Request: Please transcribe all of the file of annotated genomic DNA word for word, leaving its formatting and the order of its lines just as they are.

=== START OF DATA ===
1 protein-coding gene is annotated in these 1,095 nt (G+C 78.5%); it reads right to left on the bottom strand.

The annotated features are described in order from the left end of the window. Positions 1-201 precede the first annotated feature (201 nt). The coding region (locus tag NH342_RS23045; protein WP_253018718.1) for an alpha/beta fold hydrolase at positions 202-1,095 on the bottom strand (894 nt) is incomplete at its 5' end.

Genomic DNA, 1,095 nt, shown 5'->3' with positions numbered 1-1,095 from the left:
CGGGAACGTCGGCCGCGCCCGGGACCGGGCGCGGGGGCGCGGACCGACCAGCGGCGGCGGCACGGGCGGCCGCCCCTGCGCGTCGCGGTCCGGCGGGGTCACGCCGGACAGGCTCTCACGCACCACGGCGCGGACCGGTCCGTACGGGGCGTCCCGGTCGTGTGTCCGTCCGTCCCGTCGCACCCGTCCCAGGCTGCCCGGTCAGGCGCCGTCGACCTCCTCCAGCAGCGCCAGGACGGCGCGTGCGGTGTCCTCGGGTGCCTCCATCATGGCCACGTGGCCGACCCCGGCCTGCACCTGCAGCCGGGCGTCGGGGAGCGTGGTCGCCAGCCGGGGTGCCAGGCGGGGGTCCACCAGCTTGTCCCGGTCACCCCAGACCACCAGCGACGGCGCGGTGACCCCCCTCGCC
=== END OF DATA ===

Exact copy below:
1 protein-coding gene is annotated in these 1,095 nt (G+C 78.5%); it reads right to left on the bottom strand.

The annotated features are described in order from the left end of the window. Positions 1-201 precede the first annotated feature (201 nt). The coding region (locus tag NH342_RS23045; protein WP_253018718.1) for an alpha/beta fold hydrolase at positions 202-1,095 on the bottom strand (894 nt) is incomplete at its 5' end.

Genomic DNA, 1,095 nt, shown 5'->3' with positions numbered 1-1,095 from the left:
CGGGAACGTCGGCCGCGCCCGGGACCGGGCGCGGGGGCGCGGACCGACCAGCGGCGGCGGCACGGGCGGCCGCCCCTGCGCGTCGCGGTCCGGCGGGGTCACGCCGGACAGGCTCTCACGCACCACGGCGCGGACCGGTCCGTACGGGGCGTCCCGGTCGTGTGTCCGTCCGTCCCGTCGCACCCGTCCCAGGCTGCCCGGTCAGGCGCCGTCGACCTCCTCCAGCAGCGCCAGGACGGCGCGTGCGGTGTCCTCGGGTGCCTCCATCATGGCCACGTGGCCGACCCCGGCCTGCACCTGCAGCCGGGCGTCGGGGAGCGTGGTCGCCAGCCGGGGTGCCAGGCGGGGGTCCACCAGCTTGTCCCGGTCACCCCAGACCACCAGCGACGGCGCGGTGACCCCCCTCGCC